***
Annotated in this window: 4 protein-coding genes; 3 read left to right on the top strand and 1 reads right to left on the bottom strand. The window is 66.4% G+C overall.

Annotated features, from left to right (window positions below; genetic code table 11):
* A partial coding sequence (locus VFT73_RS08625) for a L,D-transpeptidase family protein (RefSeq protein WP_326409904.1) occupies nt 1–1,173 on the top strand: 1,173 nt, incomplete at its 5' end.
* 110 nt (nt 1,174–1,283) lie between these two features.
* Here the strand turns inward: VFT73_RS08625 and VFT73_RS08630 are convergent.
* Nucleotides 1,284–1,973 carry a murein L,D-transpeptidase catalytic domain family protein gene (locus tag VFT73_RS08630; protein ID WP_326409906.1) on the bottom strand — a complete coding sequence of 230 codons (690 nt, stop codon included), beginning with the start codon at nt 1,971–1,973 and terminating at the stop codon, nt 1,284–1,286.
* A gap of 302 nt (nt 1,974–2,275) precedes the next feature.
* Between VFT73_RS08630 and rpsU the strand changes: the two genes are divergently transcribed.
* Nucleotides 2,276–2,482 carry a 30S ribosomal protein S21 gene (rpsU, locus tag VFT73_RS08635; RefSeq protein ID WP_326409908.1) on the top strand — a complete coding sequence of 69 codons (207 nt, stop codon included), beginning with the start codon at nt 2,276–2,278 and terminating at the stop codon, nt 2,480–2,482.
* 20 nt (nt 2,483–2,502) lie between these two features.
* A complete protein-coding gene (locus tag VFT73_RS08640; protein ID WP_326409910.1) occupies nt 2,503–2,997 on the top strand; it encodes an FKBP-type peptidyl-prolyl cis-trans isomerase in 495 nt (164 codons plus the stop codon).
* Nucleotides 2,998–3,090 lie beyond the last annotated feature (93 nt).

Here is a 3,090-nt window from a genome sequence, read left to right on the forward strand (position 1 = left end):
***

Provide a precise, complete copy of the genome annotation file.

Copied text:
Annotated in this window: 4 protein-coding genes; 3 read left to right on the top strand and 1 reads right to left on the bottom strand. The window is 66.4% G+C overall.

Annotated features, from left to right (window positions below; genetic code table 11):
* A partial coding sequence (locus VFT73_RS08625) for a L,D-transpeptidase family protein (RefSeq protein WP_326409904.1) occupies nt 1–1,173 on the top strand: 1,173 nt, incomplete at its 5' end.
* 110 nt (nt 1,174–1,283) lie between these two features.
* Here the strand turns inward: VFT73_RS08625 and VFT73_RS08630 are convergent.
* Nucleotides 1,284–1,973 carry a murein L,D-transpeptidase catalytic domain family protein gene (locus tag VFT73_RS08630; protein ID WP_326409906.1) on the bottom strand — a complete coding sequence of 230 codons (690 nt, stop codon included), beginning with the start codon at nt 1,971–1,973 and terminating at the stop codon, nt 1,284–1,286.
* A gap of 302 nt (nt 1,974–2,275) precedes the next feature.
* Between VFT73_RS08630 and rpsU the strand changes: the two genes are divergently transcribed.
* Nucleotides 2,276–2,482 carry a 30S ribosomal protein S21 gene (rpsU, locus tag VFT73_RS08635; RefSeq protein ID WP_326409908.1) on the top strand — a complete coding sequence of 69 codons (207 nt, stop codon included), beginning with the start codon at nt 2,276–2,278 and terminating at the stop codon, nt 2,480–2,482.
* 20 nt (nt 2,483–2,502) lie between these two features.
* A complete protein-coding gene (locus tag VFT73_RS08640; protein ID WP_326409910.1) occupies nt 2,503–2,997 on the top strand; it encodes an FKBP-type peptidyl-prolyl cis-trans isomerase in 495 nt (164 codons plus the stop codon).
* Nucleotides 2,998–3,090 lie beyond the last annotated feature (93 nt).

Here is a 3,090-nt window from a genome sequence, read left to right on the forward strand (position 1 = left end):